The DOJ said in a press release: "The new indictment does not add additional counts to the prior 18-count superseding indictment returned against Assange in May 2019. It does, however, broaden the scope of the conspiracy surrounding alleged computer intrusions with which Assange was previously charged."
The DOJ claims Assange and others at WikiLeaks recruited and agreed with hackers to commit computer intrusions to benefit WikiLeaks.
Since the early days of WikiLeaks, Assange has spoken at hacking conferences to tout his own history as a "famous teenage hacker in Australia" and to encourage others to hack to obtain information for WikiLeaks.
In 2009, for instance, Assange told the Hacking At Random conference that WikiLeaks had obtained nonpublic documents from the Congressional Research Service by exploiting "a small vulnerability" inside the document distribution system of the United States Congress, and then asserted that "[t]his is what any one of you would find if you were actually looking."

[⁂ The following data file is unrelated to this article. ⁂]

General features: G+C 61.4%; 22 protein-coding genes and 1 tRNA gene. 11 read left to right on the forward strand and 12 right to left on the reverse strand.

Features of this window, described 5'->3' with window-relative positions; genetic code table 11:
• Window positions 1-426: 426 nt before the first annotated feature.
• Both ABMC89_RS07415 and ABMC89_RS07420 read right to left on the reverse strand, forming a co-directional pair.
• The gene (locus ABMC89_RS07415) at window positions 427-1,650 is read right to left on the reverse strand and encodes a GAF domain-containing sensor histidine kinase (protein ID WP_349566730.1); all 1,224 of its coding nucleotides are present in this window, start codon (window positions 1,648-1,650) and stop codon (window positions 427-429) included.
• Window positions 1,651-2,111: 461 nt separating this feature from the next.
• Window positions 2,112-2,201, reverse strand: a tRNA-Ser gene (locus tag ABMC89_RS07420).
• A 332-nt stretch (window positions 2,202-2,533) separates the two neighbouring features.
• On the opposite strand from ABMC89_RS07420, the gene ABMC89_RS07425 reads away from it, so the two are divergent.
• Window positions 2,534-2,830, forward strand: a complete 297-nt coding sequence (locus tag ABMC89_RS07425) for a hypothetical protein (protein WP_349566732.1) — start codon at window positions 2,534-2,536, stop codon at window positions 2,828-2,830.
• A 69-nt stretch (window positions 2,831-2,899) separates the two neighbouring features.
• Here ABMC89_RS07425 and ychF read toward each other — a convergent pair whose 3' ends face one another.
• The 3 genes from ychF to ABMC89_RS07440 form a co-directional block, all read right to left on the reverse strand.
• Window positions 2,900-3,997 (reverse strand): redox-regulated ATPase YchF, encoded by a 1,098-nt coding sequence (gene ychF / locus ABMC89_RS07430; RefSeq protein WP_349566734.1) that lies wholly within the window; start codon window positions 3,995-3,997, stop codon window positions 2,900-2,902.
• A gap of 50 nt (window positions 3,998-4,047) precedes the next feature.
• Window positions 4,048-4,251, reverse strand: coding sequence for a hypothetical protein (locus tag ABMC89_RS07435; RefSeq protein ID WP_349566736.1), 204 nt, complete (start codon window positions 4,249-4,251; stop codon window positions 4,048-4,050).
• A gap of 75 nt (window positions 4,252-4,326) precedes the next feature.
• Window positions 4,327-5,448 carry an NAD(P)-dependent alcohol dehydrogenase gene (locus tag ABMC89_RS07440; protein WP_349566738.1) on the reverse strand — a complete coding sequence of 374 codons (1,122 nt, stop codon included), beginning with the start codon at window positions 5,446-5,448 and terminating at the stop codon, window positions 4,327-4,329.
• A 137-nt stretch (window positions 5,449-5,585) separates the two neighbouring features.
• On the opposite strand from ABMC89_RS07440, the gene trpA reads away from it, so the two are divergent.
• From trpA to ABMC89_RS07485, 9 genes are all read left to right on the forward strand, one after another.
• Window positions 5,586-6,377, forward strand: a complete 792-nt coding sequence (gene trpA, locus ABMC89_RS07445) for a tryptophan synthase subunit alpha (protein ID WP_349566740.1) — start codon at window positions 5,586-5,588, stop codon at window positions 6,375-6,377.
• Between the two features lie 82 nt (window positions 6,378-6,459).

In 2010, Assange gained unauthorised access to a government computer system of a NATO country, the DoJ said.
In 2012, Assange communicated directly with a leader of the hacking group LulzSec, who by then was cooperating with the FBI, and provided a list of targets for LulzSec to hack.
Assange asked the LulzSec leader to look for and provide to WikiLeaks mail and documents, databases and pdfs. In another communication, Assange told the LulzSec leader that the most impactful release of hacked materials would be from the CIA, NSA, or the New York Times.
WikiLeaks obtained and published emails from a data breach committed against an American intelligence consulting company by an "Anonymous" and LulzSec-affiliated hacker. According to that hacker, Assange indirectly asked him to spam that victim company again.